The road rage capital? It's not New York City

Michael Strong, CNBC contributor

Rage on the road isn't limited to one part of the United States, but the cities best known for having vehicularly irate drivers last year have made a concerted effort to clean up their act, according to a recent survey.

Houston displaced New York as the city with the least courteous drivers, according to AutoVantage's annual "In the Driver's Seat Road Rage Survey." New York City didn't even appear in the top five on this year's list.

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Only one city—Atlanta—that was in last year's top five showed up there again in 2014. Atlanta was rated fourth in 2013 and moved up to second this year.

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Drivers in "Hotlanta" earned their reputations as angry drivers by being most likely to hit another vehicle on purpose, as well as being home to the most speeders and tailgaters.

Houston was not in the top five last year, and moved up seven spots from the original survey in 2009. Among the factors that catapulted the Space City to the No. 1 spot, when compared to drivers in other cities, survey participants in Houston were:

  • Most likely to see another driver cutting them off and most likely to admit performing this behavior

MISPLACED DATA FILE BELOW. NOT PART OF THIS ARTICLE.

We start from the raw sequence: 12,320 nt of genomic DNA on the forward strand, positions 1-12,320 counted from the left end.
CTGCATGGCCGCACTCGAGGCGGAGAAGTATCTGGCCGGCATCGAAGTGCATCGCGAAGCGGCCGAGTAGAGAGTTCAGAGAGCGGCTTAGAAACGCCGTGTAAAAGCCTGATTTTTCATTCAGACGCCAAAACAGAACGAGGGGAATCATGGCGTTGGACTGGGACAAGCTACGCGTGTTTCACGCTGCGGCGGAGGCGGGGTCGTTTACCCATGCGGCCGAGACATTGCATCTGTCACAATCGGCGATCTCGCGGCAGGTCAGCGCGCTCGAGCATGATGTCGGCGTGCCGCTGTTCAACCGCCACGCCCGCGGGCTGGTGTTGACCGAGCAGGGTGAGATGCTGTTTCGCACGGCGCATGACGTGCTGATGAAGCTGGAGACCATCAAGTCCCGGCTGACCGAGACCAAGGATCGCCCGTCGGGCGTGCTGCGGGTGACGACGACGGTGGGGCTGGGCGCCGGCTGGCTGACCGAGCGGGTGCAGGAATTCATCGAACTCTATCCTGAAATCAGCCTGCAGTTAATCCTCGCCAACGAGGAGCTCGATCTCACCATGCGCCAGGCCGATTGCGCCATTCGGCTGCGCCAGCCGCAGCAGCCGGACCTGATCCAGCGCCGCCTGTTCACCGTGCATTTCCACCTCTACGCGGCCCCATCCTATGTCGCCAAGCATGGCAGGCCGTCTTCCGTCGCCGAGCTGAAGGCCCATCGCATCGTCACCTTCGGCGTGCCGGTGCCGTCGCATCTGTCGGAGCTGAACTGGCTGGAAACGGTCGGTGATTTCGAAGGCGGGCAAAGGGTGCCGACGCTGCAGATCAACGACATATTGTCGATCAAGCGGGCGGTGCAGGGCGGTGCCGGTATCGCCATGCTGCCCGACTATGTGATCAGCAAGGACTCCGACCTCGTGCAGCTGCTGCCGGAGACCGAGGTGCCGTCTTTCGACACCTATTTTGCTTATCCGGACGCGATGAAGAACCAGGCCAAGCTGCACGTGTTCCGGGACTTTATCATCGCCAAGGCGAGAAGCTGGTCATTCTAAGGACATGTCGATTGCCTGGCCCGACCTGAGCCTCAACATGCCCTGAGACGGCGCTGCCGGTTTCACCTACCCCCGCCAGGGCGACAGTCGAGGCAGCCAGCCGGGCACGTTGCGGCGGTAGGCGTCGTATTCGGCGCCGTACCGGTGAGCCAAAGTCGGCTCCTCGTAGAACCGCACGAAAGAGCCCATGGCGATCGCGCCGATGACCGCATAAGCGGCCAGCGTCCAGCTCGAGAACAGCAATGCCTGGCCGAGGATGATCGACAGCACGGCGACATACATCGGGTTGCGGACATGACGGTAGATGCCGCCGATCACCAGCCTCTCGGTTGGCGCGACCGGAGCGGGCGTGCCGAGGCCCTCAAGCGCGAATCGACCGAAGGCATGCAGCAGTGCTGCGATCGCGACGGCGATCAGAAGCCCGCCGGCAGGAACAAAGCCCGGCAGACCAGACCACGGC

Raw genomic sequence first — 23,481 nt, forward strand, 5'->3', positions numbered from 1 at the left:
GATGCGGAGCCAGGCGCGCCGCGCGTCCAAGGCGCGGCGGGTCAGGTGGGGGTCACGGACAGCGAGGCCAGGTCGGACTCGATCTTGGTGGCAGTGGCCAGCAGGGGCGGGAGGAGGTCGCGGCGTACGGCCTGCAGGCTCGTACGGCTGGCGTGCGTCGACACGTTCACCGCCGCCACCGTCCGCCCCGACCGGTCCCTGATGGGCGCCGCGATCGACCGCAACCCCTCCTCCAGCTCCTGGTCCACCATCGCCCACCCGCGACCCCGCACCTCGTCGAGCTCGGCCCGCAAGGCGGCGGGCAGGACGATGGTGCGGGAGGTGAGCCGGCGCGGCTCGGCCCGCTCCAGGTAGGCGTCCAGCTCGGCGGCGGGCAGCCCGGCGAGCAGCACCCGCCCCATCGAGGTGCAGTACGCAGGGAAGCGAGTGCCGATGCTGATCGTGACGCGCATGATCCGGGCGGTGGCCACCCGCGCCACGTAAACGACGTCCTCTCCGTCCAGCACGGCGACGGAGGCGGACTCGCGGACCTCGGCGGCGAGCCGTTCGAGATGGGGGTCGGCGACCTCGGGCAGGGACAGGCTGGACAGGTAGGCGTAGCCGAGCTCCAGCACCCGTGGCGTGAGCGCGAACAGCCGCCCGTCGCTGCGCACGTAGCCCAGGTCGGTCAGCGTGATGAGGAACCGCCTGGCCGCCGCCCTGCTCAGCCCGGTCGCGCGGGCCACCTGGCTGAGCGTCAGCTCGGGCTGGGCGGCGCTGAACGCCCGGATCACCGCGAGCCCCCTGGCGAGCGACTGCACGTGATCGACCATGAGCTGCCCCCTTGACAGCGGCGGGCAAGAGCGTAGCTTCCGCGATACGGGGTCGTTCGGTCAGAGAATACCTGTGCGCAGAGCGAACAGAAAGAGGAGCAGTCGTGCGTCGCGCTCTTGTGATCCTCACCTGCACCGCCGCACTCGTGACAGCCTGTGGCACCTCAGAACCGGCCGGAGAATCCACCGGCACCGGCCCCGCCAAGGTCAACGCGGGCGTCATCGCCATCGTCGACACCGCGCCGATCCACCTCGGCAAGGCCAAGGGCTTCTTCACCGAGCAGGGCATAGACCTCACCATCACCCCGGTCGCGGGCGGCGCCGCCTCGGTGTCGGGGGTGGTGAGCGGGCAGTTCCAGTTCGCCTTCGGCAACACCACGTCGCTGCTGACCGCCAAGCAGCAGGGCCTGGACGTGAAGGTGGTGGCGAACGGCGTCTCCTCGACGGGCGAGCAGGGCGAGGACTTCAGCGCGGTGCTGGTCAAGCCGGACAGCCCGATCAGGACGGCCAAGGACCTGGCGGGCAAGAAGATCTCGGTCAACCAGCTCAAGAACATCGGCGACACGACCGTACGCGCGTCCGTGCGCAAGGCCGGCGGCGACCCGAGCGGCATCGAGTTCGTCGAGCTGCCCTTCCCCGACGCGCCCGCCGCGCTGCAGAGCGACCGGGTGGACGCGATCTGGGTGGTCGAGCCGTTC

• Most likely to see someone else slam on their brakes
  • Most likely to admit talking on their phones while driving
Airline satisfaction takes off
Airline satisfaction takes off

The winner of the most courteous driver category was Portland, Oregon, for the second straight year. It remained in the top spot because its drivers were:

  • Least likely to honk the horn at another driver
  • Least likely to have been speeding
  • Least likely to have seen other drivers cutting between lanes without warning

Baltimore's drivers went into a tailspin compared with last year's survey. After finishing third on the "most courteous" list in 2013, the city finished third on the "least courteous" side of the ranking this year.

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The swing can be attributed to the city's drivers being the most likely to use an obscene gesture while driving.

For the full rankings, see the AutoVantage survey.

—By CNBC contributor Michael Strong.